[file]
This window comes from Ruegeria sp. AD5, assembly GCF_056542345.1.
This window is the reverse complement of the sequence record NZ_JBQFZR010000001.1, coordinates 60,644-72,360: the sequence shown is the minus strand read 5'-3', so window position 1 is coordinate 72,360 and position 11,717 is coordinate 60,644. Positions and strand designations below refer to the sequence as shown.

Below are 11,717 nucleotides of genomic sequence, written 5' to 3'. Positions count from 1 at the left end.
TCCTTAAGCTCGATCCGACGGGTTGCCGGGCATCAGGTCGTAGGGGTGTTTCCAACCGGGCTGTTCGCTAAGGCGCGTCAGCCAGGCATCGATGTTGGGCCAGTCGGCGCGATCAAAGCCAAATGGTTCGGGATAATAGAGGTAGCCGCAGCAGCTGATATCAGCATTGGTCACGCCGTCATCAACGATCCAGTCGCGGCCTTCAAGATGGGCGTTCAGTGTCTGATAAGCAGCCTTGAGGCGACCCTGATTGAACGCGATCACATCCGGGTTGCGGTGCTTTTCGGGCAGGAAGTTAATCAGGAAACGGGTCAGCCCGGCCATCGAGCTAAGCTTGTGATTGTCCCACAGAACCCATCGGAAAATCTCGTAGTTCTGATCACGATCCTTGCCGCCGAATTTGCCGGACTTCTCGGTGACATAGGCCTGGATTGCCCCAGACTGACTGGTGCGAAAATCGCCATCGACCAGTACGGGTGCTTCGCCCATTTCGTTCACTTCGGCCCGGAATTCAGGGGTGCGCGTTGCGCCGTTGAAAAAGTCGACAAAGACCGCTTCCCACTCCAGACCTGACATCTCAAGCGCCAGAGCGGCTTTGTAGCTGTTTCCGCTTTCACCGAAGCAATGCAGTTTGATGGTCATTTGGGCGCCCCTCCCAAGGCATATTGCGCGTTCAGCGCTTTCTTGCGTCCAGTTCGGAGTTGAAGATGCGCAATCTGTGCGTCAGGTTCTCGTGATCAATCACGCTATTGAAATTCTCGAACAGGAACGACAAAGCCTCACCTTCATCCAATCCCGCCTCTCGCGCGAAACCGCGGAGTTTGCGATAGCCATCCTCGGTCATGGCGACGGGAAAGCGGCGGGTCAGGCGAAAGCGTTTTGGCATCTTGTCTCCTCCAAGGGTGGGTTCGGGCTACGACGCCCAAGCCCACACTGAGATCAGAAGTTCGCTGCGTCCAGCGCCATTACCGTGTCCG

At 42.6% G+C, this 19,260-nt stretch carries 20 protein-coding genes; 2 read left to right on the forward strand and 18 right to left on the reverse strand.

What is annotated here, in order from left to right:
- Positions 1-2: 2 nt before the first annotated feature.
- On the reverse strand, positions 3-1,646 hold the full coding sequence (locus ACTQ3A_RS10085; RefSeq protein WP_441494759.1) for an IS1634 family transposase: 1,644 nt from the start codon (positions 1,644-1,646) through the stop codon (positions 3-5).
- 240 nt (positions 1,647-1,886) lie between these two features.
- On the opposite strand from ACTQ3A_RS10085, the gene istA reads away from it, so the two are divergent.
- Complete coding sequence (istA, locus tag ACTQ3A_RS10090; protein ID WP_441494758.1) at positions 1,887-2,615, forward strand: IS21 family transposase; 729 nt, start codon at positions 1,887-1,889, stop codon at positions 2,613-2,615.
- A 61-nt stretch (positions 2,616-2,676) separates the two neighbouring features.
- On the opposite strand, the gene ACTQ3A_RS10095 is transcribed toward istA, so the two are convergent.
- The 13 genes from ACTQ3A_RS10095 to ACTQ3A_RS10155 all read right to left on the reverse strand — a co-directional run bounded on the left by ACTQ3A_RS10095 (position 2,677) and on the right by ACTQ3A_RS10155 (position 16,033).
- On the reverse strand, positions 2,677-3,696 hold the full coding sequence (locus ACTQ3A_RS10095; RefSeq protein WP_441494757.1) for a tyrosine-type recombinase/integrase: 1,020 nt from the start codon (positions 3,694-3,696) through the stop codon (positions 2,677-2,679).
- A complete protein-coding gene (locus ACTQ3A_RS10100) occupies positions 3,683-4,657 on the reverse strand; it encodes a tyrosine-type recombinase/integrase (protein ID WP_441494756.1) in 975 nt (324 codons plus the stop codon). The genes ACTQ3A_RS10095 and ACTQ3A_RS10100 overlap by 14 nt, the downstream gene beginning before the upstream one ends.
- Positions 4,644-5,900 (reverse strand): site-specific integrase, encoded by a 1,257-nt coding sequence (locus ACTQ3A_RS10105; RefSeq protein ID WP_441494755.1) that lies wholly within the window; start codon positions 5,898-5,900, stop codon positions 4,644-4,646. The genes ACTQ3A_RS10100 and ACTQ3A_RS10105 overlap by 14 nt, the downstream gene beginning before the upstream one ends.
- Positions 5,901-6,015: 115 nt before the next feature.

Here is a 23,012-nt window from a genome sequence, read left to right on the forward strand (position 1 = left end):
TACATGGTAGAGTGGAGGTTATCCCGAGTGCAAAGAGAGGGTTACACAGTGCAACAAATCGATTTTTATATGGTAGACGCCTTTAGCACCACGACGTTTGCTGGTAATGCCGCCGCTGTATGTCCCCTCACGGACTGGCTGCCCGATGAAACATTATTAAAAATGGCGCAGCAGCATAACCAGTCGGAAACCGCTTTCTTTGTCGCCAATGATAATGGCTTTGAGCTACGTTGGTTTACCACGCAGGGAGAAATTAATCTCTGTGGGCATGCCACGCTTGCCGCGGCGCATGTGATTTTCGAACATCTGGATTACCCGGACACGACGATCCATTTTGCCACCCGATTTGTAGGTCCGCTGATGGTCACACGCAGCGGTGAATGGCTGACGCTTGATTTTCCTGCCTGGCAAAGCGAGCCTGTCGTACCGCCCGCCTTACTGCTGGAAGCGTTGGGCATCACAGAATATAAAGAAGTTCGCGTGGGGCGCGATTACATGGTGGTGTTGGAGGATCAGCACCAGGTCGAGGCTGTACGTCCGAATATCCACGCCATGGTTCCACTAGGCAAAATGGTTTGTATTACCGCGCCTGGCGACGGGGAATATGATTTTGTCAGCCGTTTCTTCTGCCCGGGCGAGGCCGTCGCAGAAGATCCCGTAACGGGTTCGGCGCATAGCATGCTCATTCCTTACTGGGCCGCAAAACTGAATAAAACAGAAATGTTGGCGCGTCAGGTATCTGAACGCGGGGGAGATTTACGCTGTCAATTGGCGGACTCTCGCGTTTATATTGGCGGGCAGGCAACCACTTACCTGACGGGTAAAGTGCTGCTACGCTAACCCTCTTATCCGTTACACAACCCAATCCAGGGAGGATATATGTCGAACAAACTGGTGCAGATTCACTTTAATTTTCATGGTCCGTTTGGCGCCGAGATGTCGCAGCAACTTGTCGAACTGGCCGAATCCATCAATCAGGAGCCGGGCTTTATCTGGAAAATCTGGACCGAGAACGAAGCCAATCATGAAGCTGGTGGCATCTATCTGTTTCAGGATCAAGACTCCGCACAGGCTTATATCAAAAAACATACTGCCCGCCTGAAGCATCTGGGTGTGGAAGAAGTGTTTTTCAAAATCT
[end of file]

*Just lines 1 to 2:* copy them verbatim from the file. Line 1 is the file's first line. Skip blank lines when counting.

This window comes from Ruegeria sp. AD5, assembly GCF_056542345.1.
This window is the reverse complement of the sequence record NZ_JBQFZR010000001.1, coordinates 60,644-72,360: the sequence shown is the minus strand read 5'-3', so window position 1 is coordinate 72,360 and position 11,717 is coordinate 60,644. Positions and strand designations below refer to the sequence as shown.